The 10th annual Walleye Fall Brawl starts Friday!
And we’ve got lots of fall fishing to look forward to.
In fall, steelhead trout are the highlight in the Rocky and Chagrin rivers, says Cleveland Metroparks aquatic biologist Mike Durkalec.
The rain in local streams will entice more steelhead to enter the northern portions of the watersheds, Durkalec writes in his weekly fish report.
With the return of cooler weather, anglers are catching an increasing number of steelhead off the rocks at Edgewater and East 55th Street Marina, Wildwood Park, and in the northernmost river sections by the lake. Casting a spoon (such as a 2/5 oz Little Cleo or KO Wobbler) or spinner (ie Vibrax or RoosterTail) or a bobber with a 1/32 oz jig tipped with minnow or maggots suspend 3-6 feet below are good bets.
Here’s what Durkalec suggests: “Since an angler can use two rods in Ohio, one strategy is to cast out a bobber rod with bait and watch it while working a spoon or spinner with the other rod. But be sure to keep a close eye on the bobber rod, as one unlucky angler had his rod pulled in by a jumping steelhead at Edgewater Park this week!”
When the lake hasn’t been too rough, walleye are biting after dark along the Cleveland shoreline. Anglers are connecting by casting Husky Jerk or Perfect 10 stickbaits at dusk.
Good news, for the start of the Brawl: the marina shops at the Emerald Necklace and East 55th are for the first time offering extended hours this fall. Through Nov. 16, the East 55th store will be open on Thursday, Friday and Saturdays from 9 a.m. to 3 p.m. The store will be selling minnows, nightcrawlers, tackle and marine fuel for those looking to hook into a trophy walleye or jumbo perch. At the Emerald Necklace Marina through December 19, the store will be open on Tuesday, Wednesday and Thursdays from 9 a.m. to 3 p.m. The store is stocked with minnows, maggots, flies, jigs and other great products to assist in your quest for a chrome steelhead!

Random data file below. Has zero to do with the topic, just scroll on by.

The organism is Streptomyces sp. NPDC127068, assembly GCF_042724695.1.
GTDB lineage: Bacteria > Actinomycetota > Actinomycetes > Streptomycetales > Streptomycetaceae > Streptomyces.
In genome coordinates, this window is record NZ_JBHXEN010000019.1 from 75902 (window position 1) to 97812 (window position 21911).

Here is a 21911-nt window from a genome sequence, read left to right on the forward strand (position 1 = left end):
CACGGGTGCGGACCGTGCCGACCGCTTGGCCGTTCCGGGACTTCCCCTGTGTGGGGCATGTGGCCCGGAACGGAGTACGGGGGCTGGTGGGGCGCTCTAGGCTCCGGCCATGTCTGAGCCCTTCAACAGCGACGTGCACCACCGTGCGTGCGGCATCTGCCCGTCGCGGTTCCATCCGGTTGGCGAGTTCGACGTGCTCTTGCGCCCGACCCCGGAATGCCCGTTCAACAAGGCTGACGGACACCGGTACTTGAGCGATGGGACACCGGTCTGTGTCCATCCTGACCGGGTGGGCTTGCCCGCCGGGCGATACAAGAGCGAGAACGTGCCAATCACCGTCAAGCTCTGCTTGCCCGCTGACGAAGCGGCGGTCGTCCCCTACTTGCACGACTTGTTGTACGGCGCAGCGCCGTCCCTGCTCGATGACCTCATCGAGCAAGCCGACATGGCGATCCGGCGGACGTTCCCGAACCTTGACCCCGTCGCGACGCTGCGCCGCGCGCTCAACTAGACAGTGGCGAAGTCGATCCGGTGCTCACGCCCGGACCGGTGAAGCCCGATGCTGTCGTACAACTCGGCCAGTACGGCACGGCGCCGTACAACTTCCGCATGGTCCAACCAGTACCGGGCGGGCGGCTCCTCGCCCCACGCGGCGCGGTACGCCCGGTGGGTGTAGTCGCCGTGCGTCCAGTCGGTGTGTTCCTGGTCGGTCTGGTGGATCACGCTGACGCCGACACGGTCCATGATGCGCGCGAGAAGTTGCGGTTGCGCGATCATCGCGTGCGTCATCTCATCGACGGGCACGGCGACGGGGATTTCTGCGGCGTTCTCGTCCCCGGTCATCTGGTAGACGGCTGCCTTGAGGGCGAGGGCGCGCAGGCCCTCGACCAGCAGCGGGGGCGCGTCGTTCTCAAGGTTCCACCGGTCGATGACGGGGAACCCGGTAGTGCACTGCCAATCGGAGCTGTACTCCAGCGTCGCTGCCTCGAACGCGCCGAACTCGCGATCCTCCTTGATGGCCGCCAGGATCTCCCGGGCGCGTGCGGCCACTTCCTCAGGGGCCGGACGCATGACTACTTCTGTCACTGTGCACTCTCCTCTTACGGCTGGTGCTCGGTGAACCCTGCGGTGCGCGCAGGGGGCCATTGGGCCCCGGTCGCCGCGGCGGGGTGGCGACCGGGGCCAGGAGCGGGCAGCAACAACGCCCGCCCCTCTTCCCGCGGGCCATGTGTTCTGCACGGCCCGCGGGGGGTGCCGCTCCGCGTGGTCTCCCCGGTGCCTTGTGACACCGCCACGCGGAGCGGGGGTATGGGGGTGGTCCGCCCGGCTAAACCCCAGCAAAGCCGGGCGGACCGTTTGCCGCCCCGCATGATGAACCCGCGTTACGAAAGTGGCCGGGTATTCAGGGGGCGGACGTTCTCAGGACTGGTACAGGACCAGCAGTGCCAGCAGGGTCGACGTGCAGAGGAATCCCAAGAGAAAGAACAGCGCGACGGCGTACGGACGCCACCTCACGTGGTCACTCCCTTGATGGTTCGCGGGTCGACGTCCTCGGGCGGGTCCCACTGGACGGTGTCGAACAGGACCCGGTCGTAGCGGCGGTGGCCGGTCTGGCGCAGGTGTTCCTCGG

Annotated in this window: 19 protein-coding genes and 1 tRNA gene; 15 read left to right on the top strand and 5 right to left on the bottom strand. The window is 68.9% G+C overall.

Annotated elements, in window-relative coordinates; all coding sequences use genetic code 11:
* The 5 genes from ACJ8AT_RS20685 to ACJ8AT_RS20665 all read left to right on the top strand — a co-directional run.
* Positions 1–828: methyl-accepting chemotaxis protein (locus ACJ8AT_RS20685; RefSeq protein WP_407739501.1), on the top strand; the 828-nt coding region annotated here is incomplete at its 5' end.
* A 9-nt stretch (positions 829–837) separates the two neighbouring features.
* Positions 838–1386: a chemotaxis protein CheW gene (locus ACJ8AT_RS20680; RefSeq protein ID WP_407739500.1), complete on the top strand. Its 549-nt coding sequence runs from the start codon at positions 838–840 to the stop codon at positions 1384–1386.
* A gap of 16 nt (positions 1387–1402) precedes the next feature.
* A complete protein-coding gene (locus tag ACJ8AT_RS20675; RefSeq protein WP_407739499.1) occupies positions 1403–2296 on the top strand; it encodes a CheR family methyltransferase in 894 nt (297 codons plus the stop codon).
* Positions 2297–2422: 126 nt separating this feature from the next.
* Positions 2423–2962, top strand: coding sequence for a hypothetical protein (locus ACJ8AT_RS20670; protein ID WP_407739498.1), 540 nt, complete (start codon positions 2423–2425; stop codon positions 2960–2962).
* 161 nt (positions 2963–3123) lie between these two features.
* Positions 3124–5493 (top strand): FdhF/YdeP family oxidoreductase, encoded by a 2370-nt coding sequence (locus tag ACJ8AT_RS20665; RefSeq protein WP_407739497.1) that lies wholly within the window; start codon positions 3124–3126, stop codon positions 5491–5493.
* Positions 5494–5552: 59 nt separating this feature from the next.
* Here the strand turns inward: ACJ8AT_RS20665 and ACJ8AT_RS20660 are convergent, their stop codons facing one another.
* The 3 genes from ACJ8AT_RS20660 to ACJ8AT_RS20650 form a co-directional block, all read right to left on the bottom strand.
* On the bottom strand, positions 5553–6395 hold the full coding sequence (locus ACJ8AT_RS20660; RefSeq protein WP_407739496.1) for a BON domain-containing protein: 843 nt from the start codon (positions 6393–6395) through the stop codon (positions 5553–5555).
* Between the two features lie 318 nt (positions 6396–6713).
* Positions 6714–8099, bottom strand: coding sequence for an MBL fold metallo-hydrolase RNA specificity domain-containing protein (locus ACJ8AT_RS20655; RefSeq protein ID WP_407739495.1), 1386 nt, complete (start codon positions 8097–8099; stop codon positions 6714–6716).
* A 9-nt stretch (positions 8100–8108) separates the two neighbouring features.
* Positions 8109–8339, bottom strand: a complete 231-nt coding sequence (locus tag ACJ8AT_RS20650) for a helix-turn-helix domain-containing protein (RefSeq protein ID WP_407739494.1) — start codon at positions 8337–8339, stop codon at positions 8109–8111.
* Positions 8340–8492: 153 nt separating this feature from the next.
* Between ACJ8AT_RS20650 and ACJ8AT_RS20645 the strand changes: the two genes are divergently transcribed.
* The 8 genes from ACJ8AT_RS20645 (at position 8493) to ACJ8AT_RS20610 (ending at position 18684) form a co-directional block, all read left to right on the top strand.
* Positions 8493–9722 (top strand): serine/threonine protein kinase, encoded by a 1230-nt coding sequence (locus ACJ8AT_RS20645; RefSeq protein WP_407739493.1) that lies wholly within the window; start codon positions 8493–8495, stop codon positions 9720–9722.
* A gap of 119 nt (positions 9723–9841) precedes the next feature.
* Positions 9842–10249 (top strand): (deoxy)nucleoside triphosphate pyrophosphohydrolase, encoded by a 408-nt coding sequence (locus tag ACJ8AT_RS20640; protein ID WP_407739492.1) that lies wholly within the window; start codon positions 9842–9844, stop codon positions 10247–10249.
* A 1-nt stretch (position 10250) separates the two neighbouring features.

Here’s the Ohio Department of Natural Resources Lake Erie fish report:
Where: Walleye fishing in the western basin should continue to get better as the water temperatures continue to fall. The best reports are coming out of Lorain and Vermilion in 45 to 55 feet of water.
How: Most anglers are trolling spoons behind dipsy or jet divers, as well as crankbaits at speeds of 2.5 to 3.0 mph.
Where: Yellow perch fishing remains inconsistent with the occasional good report. The best bite has been west of the Catawba Peninsula in 20 feet of water, and the “A”,”D”, and “L” cans of the Camp Perry firing range.
How: Vertical crappie rigs seems to be producing better where baits can be presented at different depths. Yellow perch are feeding heavily on small invertebrates right now, so small ice fishing plastics or wax worms might be worth trying.
Where: A few good reports of fish being caught around the island areas in 10 to 14 feet of water, especially around Middle Bass, Rattlesnake, and Kelleys islands.
How: Tubes and dropshots in rocky areas continue to produce, but anglers have also been throwing spinnerbaits and swimbaits around weed edges with some success.
Where: Good fishing was reported in 65 to 75 feet of water north of Edgewater Park, in 65 to 75 feet of water north of Wildwood Park, in 65 to 75 feet of water north of Fairport Harbor, and in 68 to 73 feet of water north of Geneva. Fish are suspended and anglers are targeting fishing depths of 40 to 55 feet down in the water column, above the thermocline.
How: Walleye have been caught trolling using crankbaits or spoons with planer boards, dipsy and jet divers. Try using bright colors including yellow, purple, and bronze.
Where: The best locations to try are around the harbor areas and rock piles in Cleveland, Fairport Harbor, Geneva, Ashtabula, and Conneaut.
How: Anglers are using crank baits, tube jigs, drop shot rigs tipped with night crawlers, golden shiners, leeches, and crayfish.